Okay, so by now it should be established that maybe lightening your hair is a little harder than it looks and is best left up to a trained colorist. So what about Tinting? Tinting your hair should be as easy as choosing a color and slapping it on, right? Wrong. Although sometimes more forgiving, tinting is as complex of a procedure as lightening can be.
When formulating a color for you, a stylist has to consider what your hair looks like first. This is where our color wheel and NRP comes in again. If you come in with red hair and want a cool brown from tinting, your stylist will need to add tones to the tinting in order to neutralize the red, as well as tones to create the cool brown you desire. This gets more complicated when there are multiple colors in the hair, or when the roots and ends are different colors due to color grow-out. This will require your stylist to formulate multiple colors for different sections of your hair. Putting one color, or one tube of boxed dye, over a whole head of hair doesn’t take into account the color that exists underneath, therefore the final result will show many discrepancies in tone and shade.
Application counts during tinting too! Overlapping a new color with a previous color can create something called banding, which is where horizontal stripes of darker color exist throughout the hair. Head heat counts here too! Color applied close to the scalp will develop faster and must be accounted for.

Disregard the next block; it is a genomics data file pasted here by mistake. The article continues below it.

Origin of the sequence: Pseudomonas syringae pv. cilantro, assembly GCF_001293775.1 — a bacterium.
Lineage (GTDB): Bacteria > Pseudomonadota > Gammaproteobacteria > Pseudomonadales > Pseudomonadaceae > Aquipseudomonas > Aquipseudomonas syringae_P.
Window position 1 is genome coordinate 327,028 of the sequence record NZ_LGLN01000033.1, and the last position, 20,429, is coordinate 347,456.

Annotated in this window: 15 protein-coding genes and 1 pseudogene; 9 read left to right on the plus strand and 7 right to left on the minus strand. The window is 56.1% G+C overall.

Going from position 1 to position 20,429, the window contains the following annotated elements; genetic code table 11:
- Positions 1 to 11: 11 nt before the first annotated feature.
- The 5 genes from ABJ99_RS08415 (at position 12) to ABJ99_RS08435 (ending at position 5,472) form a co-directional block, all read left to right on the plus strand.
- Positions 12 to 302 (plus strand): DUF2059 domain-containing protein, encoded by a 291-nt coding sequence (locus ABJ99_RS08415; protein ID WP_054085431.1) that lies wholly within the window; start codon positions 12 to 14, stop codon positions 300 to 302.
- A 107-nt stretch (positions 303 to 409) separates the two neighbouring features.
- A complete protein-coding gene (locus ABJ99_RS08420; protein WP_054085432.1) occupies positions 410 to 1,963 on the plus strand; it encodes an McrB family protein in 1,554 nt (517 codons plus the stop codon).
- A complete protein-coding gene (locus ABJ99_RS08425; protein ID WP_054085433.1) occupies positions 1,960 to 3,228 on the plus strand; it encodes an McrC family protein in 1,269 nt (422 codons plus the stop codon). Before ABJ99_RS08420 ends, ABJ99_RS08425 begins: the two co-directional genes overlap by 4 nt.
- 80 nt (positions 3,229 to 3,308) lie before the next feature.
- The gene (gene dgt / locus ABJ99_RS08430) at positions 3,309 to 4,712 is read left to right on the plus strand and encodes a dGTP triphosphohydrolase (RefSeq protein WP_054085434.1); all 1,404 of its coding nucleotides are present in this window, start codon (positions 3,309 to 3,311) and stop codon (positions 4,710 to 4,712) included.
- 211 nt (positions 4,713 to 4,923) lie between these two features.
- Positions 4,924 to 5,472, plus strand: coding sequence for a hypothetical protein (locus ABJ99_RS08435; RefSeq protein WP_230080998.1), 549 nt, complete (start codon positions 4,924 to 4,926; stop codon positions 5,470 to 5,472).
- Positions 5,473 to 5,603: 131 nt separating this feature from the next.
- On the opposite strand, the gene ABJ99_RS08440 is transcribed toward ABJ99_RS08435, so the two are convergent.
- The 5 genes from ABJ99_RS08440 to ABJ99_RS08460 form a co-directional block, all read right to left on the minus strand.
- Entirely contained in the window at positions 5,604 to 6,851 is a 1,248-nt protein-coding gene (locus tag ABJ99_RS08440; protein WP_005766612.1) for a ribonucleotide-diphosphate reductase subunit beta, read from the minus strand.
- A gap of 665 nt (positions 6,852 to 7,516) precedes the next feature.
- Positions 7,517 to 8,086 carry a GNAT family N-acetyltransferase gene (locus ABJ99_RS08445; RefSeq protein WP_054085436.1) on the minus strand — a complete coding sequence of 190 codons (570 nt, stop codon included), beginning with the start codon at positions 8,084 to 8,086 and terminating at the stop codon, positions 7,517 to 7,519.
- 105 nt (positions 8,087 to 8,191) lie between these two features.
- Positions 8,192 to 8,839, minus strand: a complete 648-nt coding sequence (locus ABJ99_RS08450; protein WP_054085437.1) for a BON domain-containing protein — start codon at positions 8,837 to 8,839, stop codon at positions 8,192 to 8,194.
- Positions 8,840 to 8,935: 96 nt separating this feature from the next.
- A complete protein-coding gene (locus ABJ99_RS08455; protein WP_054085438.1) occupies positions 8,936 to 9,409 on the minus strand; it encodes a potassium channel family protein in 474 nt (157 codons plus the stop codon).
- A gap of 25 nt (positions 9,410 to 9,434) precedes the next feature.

In regards to box color from the store specifically, they are a “one size fits all” product. This means that, in order to appeal to a wide audience of many different hair types, they use the strongest levels of ammonia and hydrogen peroxide. This assures that the tinting product will blast open the cuticle of even the coarsest strand of hair, but as we discussed before, increasing the strength of the product creates more stress on the hair. The addition of metallic salts in many at-home color tinting kits coats the hair with every use, making it harder for the color to be removed and may turn odd colors when bleached (which is why highlights over box-colored hair can quickly turn in to a color correction). Unfortunately, even the products that say “semi-permanent” never truly leave your hair. Even when the color fades out, metallic salts and chemicals from the tinting process stick around until they’re cut out.
Now, lets say you’ve read all of this advice and warning, but still decided you want to go ahead and begin tinting and coloring your hair at home, or you colored it in the months before you read this article. The first rule when you go back to your stylist is that you ABSOLUTELY must tell them what you put in your hair. As described above, tinting hair color is chemistry. Certain chemicals do not react well together and can cause a disaster of color or damage when combined. So, forgo all shame or embarrassment and let them know as many details as possible. The more we know, the better we can proceed, the happier you will be with the outcome!
Give us a call at Alux Spalon today, and lets avoid those messy hair tinting mistakes, and take you straight through to the lush, sleek, and vibrant results you desire.
Phone: (970) 923-9407